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Click-and-Collect Firm Plans to Emulate European Success in the US

The new movement afoot in retail sees innovators striving to bridge the online-offline gap, all in the name of building seamless, meaningful experiences for the consumer while minding the bottom line.

Doddle is one such business hoping to strike gold in this arena. The British company, which began solely as a click-and-collect technology provider and now offers even more omnichannel services, has found a following in the U.K. and Europe with clients including Amazon, Asos and Marks & Spencer.

Now, it will learn from retail and tech industry experts as one of 30 startups—culled from 2,000 applications—lucky enough to have made the cut for the retailer, brand, supply chain and logistics accelerator programs run by Plug and Play, the Silicon Valley innovation platform.

Across the pond, Doddle originally helped retailers connect shoppers with the orders they’d placed online—but not necessarily by making them visit a store. Instead, Doddle set up click-and-collect centers in places many people frequented as part of their daily lives, including high-footfall destinations like train stations for commuters, or neighborhood markets where consumers grab their groceries a couple times a week.

It was a point of differentiation from how most American retailers tackle online-offline shopping—by nudging consumers into stores, where they often make incremental purchases—but similar to Amazon Lockers, which live in the places people frequent, like fitness clubs.

Now, Doddle brings a broader omnichannel view to retail operations, offering solutions that enable a merchant’s online shoppers to reserve in-store product. And the pick and ship option monitors brick-and-mortar stock levels so retailers can fulfill orders from store without depleting their stock and sacrificing sales.

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Doddle officially launched in the U.S. in January and Dan Nevin, the company’s stateside CEO, thinks participating in the renowned accelerator will help the tech firm reach the next level. Describing Doddle’s Plug and Play acceptance as “groundbreaking,” Nevin said, “We’re raring to go in the U.S. because we know from our experiences in the U.K. and Europe that once retailers incorporate our technology into their experience they never look back.”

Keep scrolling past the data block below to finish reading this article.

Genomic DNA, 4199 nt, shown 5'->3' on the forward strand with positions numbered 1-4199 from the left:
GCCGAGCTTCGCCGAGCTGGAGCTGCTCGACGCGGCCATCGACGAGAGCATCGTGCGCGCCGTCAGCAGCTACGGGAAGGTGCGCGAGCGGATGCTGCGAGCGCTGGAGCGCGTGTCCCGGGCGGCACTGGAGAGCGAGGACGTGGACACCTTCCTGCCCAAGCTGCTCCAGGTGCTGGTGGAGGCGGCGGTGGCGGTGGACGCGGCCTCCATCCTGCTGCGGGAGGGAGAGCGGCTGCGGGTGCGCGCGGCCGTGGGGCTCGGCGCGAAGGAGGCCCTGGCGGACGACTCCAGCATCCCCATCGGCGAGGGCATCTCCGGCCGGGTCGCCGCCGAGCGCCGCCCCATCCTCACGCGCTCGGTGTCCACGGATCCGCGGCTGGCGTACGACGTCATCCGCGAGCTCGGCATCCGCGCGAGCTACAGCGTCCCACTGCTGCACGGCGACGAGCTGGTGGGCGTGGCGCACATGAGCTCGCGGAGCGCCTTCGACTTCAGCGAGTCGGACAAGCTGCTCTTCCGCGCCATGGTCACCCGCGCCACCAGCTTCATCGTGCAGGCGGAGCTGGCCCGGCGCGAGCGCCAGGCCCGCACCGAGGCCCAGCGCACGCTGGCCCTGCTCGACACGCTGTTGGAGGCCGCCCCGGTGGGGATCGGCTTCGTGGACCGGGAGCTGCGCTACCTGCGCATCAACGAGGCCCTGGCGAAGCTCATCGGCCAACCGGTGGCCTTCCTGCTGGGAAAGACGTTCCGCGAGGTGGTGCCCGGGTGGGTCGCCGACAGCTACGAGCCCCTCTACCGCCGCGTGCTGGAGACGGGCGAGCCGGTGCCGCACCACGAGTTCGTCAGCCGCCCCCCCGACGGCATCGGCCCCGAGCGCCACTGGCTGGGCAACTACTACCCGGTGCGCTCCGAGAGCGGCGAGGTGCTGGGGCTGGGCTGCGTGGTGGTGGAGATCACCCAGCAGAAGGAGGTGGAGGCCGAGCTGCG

And Will Decker, Plug and Play’s vice president for brand and retail, sees a clear trend toward fulfillment and delivery among the accelerator’s supporters, adding, “it’s clear our corporate partners are very focused on Delivery as a Service which includes Click & Collect and similar omnichannel logistics challenges that are quickly becoming table stakes.”

Decker continued, “Doddle is slang in the U.K. for making things simple and that’s what stands out for us. This forward-thinking brand re-imagines issues as opportunities and finds fresh ways of making what has looked complex for years a ‘doddle.’ They’re a breath of fresh air in the e-commerce world and we know there will be a real appetite for what they’re offering.”

Online shopping continues to outshine the total market for retail. eMarketer projects e-commerce growth of 20.7 percent in 2019 to reach $3.5 trillion, far outpacing the forecasted 4.5 percent growth for all retail, which is set to command $25 trillion in sales. With the market’s expansion expected to continue, opportunities that capitalize on the convenience of shopping, coupled with the speed and immediacy of retrieving purchases in a nearby store are plentiful.

And whether you call it BOPIS (buy online, pick-up in store) or click-and-collect, shoppers appreciate having options for how they get their deliveries.

“Retailers who can adopt and drive customers towards BOPIS will win on many fronts,” Doddle wrote in a blog post last week. “The customer experience is in the retailers’ hands, rather than at the mercy of a rushed delivery driver or a soggy porch parcel.”